Jeremy's Weblog

I recently graduated from Harvard Law School. This is my weblog. It tries to be funny. E-mail me if you like it. For an index of what's lurking in the archives, sorted by category, click here.

Monday, February 02, 2004

I had my first day of corporations class today. A corporation is a bunch of people doing some stuff. More in the weeks to come. :) This is my first class where we don't have assigned daily reading assignments, but instead we have a list of the pages we'll be covering and the thought that we'll be covering 30-40 pages a day, so we should just read ahead as appropriate. Which at first glance seemed kind of strange but after a few minutes of playing with that thought in my head while the professor talked about something I'm sure will be important for the final exam I realized it's really just as sensible as the alternative and usually professors are constantly adjusting the reading assignments anyway, so it's really no different from anything else. The other line on the syllabus I was initially perplexed by was "please do not use email either for appointments or for class questions," which is the opposite of most professors here, who often request we use e-mail for that stuff because it's easier. But I guess with a big class, one could just as easily prefer to have students call or visit rather than be subjected to a constant flow of e-mails. Plus it probably gets rid of the questions that a student could just as well answer himself but since e-mail is so easy... because you wouldn't (or at least I wouldn't) call a professor to ask a question without really being pretty desperate to know the answer, whereas I might e-mail in a moment of frustration, although I probably wouldn't do that either. Maybe I'd send a telegram or something less obtrusive like that. I'd whisper it from the back of the room when other people were talking, knowing the professor wouldn't hear me. I'd write a note but never mail it. I'd leave a message on my own outgoing voicemail message, just in case the professor happens to accidentally call me, so he would hear the question and perhaps answer it. I'd send it to someone else, on the other side of the world, perhaps, and see if that whole six degrees of separation thing actually works. (Okay, time to end this thought experiment that's getting increasingly less amusing, to me and to you.) So maybe it's all moot anyway. (Not moot like a court. Just plain moot.)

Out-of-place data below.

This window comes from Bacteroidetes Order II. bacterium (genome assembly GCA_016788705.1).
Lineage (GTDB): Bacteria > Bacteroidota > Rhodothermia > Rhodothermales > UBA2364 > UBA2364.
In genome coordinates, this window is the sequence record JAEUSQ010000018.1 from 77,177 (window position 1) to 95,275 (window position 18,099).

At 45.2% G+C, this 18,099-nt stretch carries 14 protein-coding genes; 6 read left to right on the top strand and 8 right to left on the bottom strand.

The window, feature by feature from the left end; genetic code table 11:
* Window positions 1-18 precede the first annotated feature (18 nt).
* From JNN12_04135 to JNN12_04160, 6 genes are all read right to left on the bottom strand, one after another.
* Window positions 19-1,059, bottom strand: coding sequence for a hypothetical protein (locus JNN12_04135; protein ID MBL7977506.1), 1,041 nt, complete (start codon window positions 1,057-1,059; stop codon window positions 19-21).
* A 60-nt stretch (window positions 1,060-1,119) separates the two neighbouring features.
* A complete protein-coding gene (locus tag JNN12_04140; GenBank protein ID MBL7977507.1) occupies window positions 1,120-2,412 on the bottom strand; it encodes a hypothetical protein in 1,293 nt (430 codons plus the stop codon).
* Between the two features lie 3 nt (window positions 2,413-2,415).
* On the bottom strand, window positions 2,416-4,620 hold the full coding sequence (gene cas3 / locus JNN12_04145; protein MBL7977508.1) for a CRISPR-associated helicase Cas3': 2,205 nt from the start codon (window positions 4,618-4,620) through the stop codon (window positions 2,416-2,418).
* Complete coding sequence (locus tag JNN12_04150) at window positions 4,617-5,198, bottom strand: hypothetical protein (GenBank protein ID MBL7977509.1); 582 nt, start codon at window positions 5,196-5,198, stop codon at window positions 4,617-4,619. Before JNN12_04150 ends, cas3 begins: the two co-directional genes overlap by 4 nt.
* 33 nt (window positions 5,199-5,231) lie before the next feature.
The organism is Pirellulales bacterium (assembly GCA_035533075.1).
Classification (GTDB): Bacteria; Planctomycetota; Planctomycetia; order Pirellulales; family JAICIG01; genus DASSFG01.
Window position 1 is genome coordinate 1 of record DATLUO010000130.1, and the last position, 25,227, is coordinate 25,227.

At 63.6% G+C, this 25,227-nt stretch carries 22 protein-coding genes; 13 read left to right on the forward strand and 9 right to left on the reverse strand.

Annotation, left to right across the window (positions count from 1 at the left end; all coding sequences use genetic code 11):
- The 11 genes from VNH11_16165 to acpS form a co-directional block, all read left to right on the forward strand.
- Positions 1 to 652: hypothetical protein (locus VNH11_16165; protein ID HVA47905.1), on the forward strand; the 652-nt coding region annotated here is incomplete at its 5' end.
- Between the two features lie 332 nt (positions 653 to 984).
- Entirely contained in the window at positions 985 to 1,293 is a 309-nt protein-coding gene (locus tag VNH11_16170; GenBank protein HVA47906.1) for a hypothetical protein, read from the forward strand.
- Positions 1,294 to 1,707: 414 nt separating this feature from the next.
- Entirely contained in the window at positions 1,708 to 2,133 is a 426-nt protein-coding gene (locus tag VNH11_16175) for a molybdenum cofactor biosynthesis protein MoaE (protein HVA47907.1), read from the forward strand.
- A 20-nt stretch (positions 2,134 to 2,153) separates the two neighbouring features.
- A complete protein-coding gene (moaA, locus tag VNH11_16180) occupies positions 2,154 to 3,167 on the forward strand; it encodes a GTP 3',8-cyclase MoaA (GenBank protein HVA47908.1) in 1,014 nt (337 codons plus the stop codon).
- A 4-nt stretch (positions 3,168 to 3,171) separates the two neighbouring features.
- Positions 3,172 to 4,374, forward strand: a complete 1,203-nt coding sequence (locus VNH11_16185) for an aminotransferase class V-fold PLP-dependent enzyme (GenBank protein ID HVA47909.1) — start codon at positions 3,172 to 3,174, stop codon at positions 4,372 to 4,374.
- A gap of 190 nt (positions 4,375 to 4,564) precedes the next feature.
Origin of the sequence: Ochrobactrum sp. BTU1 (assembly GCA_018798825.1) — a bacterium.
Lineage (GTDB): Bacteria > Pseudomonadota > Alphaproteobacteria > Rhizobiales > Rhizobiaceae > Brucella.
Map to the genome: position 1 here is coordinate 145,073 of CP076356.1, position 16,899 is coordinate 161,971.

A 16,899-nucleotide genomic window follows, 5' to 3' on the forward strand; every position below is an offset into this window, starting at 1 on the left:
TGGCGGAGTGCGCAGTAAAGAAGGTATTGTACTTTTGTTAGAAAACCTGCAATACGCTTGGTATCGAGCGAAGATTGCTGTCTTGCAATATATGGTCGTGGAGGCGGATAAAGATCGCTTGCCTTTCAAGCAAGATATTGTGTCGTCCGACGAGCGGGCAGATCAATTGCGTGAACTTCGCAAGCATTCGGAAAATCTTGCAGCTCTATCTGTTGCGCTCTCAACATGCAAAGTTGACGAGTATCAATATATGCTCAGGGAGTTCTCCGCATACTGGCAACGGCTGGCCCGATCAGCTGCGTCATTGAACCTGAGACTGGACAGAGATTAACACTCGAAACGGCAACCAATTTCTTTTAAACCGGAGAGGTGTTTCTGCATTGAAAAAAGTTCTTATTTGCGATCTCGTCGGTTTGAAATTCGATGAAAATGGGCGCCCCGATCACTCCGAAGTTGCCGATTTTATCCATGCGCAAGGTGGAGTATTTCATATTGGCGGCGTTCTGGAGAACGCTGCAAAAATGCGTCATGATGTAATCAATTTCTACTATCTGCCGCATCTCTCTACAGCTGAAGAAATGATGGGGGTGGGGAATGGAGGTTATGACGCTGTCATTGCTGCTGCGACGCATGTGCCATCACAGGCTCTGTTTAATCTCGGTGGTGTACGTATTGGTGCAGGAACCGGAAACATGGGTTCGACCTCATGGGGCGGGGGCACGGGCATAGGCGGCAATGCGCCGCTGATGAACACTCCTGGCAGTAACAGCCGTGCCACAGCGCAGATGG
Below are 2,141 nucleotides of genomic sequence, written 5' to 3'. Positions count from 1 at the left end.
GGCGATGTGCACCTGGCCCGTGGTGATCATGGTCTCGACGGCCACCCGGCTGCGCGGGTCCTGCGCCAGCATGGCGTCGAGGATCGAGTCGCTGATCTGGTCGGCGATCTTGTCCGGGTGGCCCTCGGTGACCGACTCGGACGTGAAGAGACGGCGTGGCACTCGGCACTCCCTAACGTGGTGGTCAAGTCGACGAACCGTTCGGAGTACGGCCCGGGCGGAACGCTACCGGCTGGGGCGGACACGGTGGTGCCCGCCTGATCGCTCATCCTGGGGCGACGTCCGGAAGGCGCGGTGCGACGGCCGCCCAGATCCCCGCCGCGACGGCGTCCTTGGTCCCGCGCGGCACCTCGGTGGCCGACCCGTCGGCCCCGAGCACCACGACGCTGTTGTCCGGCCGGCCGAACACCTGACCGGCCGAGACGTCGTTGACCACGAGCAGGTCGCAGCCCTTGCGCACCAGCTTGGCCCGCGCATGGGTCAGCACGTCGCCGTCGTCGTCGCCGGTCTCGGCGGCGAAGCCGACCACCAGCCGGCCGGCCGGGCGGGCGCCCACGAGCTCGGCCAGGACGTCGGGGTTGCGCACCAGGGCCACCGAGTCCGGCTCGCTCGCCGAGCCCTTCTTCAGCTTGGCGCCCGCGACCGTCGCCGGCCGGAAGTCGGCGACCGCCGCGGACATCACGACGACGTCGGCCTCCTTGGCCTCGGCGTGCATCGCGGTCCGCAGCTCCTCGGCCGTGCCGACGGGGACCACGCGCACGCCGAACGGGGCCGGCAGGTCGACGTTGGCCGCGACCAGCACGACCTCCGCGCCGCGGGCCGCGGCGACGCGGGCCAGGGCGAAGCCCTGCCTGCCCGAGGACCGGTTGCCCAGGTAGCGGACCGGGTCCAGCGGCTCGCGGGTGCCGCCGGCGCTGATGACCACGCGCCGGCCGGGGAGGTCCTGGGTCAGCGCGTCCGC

Meanwhile, since the class is at 8:30 in the morning, once 10:30 hits, on Monday and Tuesday, I'm done for the day. Oh, except for the other stuff I should be doing.